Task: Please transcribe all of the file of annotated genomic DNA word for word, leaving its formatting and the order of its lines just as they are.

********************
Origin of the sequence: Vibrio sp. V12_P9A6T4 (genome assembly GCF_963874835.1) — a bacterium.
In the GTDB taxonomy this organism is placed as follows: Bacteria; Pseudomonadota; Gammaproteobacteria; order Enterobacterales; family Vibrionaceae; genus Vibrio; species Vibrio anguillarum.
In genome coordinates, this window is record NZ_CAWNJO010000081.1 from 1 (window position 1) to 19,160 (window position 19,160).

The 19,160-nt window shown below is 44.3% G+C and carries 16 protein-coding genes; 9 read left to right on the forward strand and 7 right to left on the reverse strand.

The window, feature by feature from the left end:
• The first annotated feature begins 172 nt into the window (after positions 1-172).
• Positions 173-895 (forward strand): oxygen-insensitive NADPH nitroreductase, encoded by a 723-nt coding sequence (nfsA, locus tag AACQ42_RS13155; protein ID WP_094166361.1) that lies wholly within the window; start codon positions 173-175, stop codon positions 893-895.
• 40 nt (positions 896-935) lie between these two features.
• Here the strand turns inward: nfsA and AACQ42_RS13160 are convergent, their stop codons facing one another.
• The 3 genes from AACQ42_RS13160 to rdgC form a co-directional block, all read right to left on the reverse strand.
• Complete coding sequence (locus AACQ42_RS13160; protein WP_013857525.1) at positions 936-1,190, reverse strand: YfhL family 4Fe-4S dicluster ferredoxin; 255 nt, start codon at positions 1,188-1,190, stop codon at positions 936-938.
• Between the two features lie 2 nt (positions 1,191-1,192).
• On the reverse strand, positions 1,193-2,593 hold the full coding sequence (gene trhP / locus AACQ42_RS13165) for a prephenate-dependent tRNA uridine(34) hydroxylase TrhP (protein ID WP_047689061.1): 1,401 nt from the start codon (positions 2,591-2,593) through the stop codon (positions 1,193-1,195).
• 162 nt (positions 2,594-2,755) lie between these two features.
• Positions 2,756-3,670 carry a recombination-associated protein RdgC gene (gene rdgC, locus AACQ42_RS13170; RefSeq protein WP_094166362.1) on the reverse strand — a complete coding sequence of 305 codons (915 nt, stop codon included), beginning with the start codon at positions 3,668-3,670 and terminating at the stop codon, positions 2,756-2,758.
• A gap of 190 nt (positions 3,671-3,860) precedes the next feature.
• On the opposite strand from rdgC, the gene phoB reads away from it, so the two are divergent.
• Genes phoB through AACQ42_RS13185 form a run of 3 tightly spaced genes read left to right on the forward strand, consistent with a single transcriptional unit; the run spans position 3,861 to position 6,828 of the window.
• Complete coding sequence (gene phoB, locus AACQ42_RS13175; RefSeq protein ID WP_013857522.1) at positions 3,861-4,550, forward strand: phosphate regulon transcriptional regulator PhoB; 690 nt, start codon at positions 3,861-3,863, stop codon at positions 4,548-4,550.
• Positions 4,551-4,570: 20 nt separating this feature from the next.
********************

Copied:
Origin of the sequence: Vibrio sp. V12_P9A6T4 (genome assembly GCF_963874835.1) — a bacterium.
In the GTDB taxonomy this organism is placed as follows: Bacteria; Pseudomonadota; Gammaproteobacteria; order Enterobacterales; family Vibrionaceae; genus Vibrio; species Vibrio anguillarum.
In genome coordinates, this window is record NZ_CAWNJO010000081.1 from 1 (window position 1) to 19,160 (window position 19,160).

The 19,160-nt window shown below is 44.3% G+C and carries 16 protein-coding genes; 9 read left to right on the forward strand and 7 right to left on the reverse strand.

The window, feature by feature from the left end:
• The first annotated feature begins 172 nt into the window (after positions 1-172).
• Positions 173-895 (forward strand): oxygen-insensitive NADPH nitroreductase, encoded by a 723-nt coding sequence (nfsA, locus tag AACQ42_RS13155; protein ID WP_094166361.1) that lies wholly within the window; start codon positions 173-175, stop codon positions 893-895.
• 40 nt (positions 896-935) lie between these two features.
• Here the strand turns inward: nfsA and AACQ42_RS13160 are convergent, their stop codons facing one another.
• The 3 genes from AACQ42_RS13160 to rdgC form a co-directional block, all read right to left on the reverse strand.
• Complete coding sequence (locus AACQ42_RS13160; protein WP_013857525.1) at positions 936-1,190, reverse strand: YfhL family 4Fe-4S dicluster ferredoxin; 255 nt, start codon at positions 1,188-1,190, stop codon at positions 936-938.
• Between the two features lie 2 nt (positions 1,191-1,192).
• On the reverse strand, positions 1,193-2,593 hold the full coding sequence (gene trhP / locus AACQ42_RS13165) for a prephenate-dependent tRNA uridine(34) hydroxylase TrhP (protein ID WP_047689061.1): 1,401 nt from the start codon (positions 2,591-2,593) through the stop codon (positions 1,193-1,195).
• 162 nt (positions 2,594-2,755) lie between these two features.
• Positions 2,756-3,670 carry a recombination-associated protein RdgC gene (gene rdgC, locus AACQ42_RS13170; RefSeq protein WP_094166362.1) on the reverse strand — a complete coding sequence of 305 codons (915 nt, stop codon included), beginning with the start codon at positions 3,668-3,670 and terminating at the stop codon, positions 2,756-2,758.
• A gap of 190 nt (positions 3,671-3,860) precedes the next feature.
• On the opposite strand from rdgC, the gene phoB reads away from it, so the two are divergent.
• Genes phoB through AACQ42_RS13185 form a run of 3 tightly spaced genes read left to right on the forward strand, consistent with a single transcriptional unit; the run spans position 3,861 to position 6,828 of the window.
• Complete coding sequence (gene phoB, locus AACQ42_RS13175; RefSeq protein ID WP_013857522.1) at positions 3,861-4,550, forward strand: phosphate regulon transcriptional regulator PhoB; 690 nt, start codon at positions 3,861-3,863, stop codon at positions 4,548-4,550.
• Positions 4,551-4,570: 20 nt separating this feature from the next.